The bank ended operations in the early 1990’s, and a sideshow moved in for a short time (literally – the troupe lived in the upper rooms and performed downstairs). Word is, they didn’t treat the place so well, and after they vacated, owner Mike Weiss hired a salvage company to rip out everything, from doors to copper pipes. Amazingly, the building remains structurally sound.
I’m curious what this would have been, located in the front right area of the bank. A guard’s booth? An office? A teller window? Or perhaps a safe built around the outer drop box?
This is the rear of the bank. You can see the vault doorway in the back…
The vault doorway…
…and the vault door itself, lying on the ground. I can’t imagine how they’re going to move this thing without a forklift.
Inside the vault:
I think it’s a safe bet that you won’t find any glass remaining in the windows, yet the frames remain:
The bank has an open second level, with a beautiful balcony:
The view from the second floor. Note the chain hanging from the ceiling – a chandelier? Also note the clock:
A view looking north. Note the rooms on the back left corner…
I have no idea if this is original, but I love the beach wallpaper – exactly what I’d want to find in a Coney Island bank.
A closer view of the wallpaper:
The wallpaper continues into a neighboring room.
Looking down the balcony:
Toward the front of the bank:
A forgotten hallway:
A rear room:
Another room. Note the small hatch above the door, which can be opened to let in a breeze:
Yet another small office:
Hallway to the bathrooms:
A former bathroom? They even took the stalls:
The bank has an outdoor balcony…
…Offering some great views of the area:
Toward the cyclone:
This could all go away with a phone call to the wrecking company.
Look, there are two kinds of people in this world. Those who look at the above pictures and see something priceless that should be preserved at all costs; and those who see a potential vacant lot waiting to be sold to the highest bidder. It’s funny, because the latter types often tend to have the characteristics of the villains in just about every movie I’ve worked on. I always wonder if guys like Joseph Sitt sit in the theater rooting for or against the bad guys.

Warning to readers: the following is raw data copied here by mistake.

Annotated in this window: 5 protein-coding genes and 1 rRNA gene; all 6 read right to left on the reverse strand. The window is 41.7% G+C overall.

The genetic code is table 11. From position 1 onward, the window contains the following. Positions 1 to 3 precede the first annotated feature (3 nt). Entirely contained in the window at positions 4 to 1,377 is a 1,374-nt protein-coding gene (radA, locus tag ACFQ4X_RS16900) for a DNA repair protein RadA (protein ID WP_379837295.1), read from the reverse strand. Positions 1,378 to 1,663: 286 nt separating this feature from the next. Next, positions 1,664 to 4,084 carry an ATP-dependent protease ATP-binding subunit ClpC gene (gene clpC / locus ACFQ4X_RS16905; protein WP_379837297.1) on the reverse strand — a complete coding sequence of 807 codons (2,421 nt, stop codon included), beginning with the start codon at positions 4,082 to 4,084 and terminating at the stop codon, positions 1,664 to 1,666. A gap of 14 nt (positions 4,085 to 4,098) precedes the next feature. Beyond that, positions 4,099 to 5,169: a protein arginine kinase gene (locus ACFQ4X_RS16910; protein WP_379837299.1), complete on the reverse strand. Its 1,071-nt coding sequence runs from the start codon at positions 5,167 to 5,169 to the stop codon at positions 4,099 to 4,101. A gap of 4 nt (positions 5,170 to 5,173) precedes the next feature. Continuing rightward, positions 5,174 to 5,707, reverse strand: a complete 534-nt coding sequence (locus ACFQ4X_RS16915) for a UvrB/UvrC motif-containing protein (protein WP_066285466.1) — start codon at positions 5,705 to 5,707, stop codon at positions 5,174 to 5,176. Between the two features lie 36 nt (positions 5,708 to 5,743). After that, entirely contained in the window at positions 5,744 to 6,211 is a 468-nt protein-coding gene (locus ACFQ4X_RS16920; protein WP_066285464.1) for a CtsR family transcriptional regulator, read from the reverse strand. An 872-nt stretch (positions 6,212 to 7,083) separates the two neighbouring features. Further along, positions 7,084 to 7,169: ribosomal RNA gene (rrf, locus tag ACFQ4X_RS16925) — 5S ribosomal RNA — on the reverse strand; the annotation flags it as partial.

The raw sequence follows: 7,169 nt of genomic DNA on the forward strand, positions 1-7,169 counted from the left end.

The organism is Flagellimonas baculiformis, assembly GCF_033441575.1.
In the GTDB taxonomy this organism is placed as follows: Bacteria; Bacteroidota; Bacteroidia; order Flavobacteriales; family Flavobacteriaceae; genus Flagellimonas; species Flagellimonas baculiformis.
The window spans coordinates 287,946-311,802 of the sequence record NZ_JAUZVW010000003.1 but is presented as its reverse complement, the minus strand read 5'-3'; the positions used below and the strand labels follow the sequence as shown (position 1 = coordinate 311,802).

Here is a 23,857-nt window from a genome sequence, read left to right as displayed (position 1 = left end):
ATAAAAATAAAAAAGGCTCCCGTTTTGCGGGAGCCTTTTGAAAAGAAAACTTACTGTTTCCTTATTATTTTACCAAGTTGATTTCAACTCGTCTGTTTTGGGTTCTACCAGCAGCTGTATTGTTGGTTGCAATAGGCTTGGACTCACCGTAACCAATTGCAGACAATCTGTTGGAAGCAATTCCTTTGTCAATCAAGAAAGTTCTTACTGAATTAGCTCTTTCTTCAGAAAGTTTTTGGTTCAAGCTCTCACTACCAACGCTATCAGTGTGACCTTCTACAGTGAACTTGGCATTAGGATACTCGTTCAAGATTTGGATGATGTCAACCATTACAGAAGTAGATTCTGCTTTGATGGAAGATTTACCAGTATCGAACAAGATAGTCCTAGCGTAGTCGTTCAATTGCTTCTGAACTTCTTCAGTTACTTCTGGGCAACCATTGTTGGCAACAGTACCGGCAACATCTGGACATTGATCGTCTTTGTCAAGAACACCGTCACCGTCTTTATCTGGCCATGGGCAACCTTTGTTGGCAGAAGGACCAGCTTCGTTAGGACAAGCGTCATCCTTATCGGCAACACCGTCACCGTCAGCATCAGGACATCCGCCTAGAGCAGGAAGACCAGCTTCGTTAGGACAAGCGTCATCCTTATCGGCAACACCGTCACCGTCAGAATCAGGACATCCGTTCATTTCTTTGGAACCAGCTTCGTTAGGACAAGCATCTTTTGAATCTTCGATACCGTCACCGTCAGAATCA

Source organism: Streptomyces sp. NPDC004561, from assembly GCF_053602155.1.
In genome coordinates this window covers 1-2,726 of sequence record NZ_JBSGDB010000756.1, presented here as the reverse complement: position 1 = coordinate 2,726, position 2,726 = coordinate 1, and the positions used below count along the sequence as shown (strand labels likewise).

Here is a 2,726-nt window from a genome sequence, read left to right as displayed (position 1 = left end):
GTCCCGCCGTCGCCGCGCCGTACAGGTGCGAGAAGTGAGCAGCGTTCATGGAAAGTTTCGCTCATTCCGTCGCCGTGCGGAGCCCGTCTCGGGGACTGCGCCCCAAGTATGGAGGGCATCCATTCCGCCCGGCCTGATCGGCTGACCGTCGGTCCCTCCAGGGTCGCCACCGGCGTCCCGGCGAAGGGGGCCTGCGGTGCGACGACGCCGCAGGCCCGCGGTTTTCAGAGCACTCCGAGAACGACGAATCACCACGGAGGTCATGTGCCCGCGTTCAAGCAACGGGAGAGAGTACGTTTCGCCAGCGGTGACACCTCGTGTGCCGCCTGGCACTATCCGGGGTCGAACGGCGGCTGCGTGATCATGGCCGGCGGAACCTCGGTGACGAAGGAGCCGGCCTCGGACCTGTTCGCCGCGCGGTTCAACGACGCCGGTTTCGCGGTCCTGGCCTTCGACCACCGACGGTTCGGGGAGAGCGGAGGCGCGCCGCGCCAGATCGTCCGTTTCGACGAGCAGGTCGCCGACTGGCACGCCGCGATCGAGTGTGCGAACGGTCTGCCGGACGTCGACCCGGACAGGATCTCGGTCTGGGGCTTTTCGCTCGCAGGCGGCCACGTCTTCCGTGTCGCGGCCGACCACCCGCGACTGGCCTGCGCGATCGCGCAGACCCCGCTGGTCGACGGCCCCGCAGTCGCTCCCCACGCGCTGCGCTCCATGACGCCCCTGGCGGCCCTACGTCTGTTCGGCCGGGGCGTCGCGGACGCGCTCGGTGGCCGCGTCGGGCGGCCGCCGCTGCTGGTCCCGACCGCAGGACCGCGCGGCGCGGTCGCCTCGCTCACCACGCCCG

One last note. I know it’s easy to be cynical about the possibility of saving these priceless buildings, especially when you factor in the large amounts of money and powerful figures involved.
I grew up in a house dating back to the late 1700’s, in a neighborhood where you’d be hard-pressed to find a home built in the last 100 years. When my parents bought the house in the 1970’s, it was a wreck, as were the surrounding homes, and there were plenty of developers who would’ve been happy to bulldoze everything in favor of another generic suburb and some quick bucks. Guys like Joseph Sitt.
However, a group of locals fought hard to create an historic district, which ultimately saved dozens and dozens of properties. In the ensuing years, the neighborhood went through a major rejuvenation, and today, is the largest concentration of notable pre-1900’s domestic residences in the United States. And I promise you, Joseph Sitt, the homes are worth far more than anything you could have replaced them with.
Special thanks to my scout friends for making this post possible.